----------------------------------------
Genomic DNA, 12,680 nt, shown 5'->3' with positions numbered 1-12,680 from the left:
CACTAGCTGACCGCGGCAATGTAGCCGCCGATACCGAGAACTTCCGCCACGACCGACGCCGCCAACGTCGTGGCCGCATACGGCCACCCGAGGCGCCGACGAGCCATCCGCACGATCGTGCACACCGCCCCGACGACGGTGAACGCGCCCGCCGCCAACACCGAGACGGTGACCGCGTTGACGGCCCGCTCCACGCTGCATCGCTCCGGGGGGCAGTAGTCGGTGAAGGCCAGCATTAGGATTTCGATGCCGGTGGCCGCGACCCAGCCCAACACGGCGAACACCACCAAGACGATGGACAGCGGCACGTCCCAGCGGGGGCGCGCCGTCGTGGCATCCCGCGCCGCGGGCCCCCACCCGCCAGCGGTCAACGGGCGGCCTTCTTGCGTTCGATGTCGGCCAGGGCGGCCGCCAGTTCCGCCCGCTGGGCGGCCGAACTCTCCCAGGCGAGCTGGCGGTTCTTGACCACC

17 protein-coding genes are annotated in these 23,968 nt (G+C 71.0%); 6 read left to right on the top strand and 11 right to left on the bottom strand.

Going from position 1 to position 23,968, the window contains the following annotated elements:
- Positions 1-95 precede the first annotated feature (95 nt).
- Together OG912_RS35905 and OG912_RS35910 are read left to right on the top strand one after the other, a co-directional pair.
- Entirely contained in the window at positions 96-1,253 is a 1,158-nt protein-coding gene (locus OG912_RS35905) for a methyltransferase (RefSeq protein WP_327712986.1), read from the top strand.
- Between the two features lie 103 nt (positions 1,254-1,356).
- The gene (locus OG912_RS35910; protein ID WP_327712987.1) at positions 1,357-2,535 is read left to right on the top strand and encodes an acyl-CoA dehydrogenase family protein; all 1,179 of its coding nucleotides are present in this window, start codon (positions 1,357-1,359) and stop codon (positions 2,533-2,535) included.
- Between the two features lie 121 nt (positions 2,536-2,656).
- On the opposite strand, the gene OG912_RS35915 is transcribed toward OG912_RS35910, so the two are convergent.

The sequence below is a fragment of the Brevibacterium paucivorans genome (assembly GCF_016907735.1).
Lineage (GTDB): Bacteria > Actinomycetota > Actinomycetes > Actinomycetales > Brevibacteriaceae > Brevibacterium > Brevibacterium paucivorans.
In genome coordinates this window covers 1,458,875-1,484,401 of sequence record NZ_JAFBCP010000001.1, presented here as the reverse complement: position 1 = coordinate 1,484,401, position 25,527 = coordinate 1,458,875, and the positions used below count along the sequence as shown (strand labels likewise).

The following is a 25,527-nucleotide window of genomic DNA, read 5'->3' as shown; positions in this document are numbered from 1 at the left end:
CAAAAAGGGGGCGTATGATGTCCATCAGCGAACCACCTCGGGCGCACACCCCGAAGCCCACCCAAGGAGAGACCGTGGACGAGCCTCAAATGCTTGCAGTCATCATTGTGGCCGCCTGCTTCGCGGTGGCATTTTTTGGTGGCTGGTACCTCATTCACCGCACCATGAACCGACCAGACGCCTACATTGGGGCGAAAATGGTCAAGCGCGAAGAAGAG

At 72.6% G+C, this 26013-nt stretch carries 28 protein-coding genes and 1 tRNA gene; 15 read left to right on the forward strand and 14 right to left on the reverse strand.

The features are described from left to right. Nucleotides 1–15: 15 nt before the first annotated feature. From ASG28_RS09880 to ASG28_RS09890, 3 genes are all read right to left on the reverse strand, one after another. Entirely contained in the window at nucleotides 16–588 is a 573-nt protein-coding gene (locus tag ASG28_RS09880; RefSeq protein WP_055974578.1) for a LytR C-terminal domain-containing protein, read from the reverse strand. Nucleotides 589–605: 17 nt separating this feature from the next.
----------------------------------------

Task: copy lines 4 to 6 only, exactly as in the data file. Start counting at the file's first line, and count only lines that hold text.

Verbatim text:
Going from position 1 to position 23,968, the window contains the following annotated elements:
- Positions 1-95 precede the first annotated feature (95 nt).
- Together OG912_RS35905 and OG912_RS35910 are read left to right on the top strand one after the other, a co-directional pair.